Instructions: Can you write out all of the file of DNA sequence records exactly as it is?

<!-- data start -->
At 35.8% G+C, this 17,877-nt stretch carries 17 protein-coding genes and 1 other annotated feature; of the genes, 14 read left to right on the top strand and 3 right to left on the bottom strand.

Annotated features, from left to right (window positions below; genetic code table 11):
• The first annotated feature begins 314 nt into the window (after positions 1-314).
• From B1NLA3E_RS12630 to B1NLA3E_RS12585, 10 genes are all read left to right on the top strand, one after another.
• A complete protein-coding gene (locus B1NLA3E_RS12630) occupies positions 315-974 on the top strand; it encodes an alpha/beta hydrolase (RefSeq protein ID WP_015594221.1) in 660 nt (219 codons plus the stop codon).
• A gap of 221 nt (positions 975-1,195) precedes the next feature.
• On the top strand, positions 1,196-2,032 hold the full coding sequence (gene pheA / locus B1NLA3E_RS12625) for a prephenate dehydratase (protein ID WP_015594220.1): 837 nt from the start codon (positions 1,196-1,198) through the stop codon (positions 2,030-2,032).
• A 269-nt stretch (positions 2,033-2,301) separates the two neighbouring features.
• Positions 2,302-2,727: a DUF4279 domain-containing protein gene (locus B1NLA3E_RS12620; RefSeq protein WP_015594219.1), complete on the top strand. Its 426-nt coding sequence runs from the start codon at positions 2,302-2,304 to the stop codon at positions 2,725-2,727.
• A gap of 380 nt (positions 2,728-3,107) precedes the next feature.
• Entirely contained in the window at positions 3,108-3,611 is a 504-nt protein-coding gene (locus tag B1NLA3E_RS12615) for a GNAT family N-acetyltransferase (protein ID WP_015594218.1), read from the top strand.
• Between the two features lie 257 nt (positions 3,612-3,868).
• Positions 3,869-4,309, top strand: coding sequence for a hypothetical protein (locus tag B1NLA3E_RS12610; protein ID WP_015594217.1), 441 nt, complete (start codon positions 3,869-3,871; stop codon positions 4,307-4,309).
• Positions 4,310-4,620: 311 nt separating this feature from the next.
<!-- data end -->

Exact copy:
At 35.8% G+C, this 17,877-nt stretch carries 17 protein-coding genes and 1 other annotated feature; of the genes, 14 read left to right on the top strand and 3 right to left on the bottom strand.

Annotated features, from left to right (window positions below; genetic code table 11):
• The first annotated feature begins 314 nt into the window (after positions 1-314).
• From B1NLA3E_RS12630 to B1NLA3E_RS12585, 10 genes are all read left to right on the top strand, one after another.
• A complete protein-coding gene (locus B1NLA3E_RS12630) occupies positions 315-974 on the top strand; it encodes an alpha/beta hydrolase (RefSeq protein ID WP_015594221.1) in 660 nt (219 codons plus the stop codon).
• A gap of 221 nt (positions 975-1,195) precedes the next feature.
• On the top strand, positions 1,196-2,032 hold the full coding sequence (gene pheA / locus B1NLA3E_RS12625) for a prephenate dehydratase (protein ID WP_015594220.1): 837 nt from the start codon (positions 1,196-1,198) through the stop codon (positions 2,030-2,032).
• A 269-nt stretch (positions 2,033-2,301) separates the two neighbouring features.
• Positions 2,302-2,727: a DUF4279 domain-containing protein gene (locus B1NLA3E_RS12620; RefSeq protein WP_015594219.1), complete on the top strand. Its 426-nt coding sequence runs from the start codon at positions 2,302-2,304 to the stop codon at positions 2,725-2,727.
• A gap of 380 nt (positions 2,728-3,107) precedes the next feature.
• Entirely contained in the window at positions 3,108-3,611 is a 504-nt protein-coding gene (locus tag B1NLA3E_RS12615) for a GNAT family N-acetyltransferase (protein ID WP_015594218.1), read from the top strand.
• Between the two features lie 257 nt (positions 3,612-3,868).
• Positions 3,869-4,309, top strand: coding sequence for a hypothetical protein (locus tag B1NLA3E_RS12610; protein ID WP_015594217.1), 441 nt, complete (start codon positions 3,869-3,871; stop codon positions 4,307-4,309).
• Positions 4,310-4,620: 311 nt separating this feature from the next.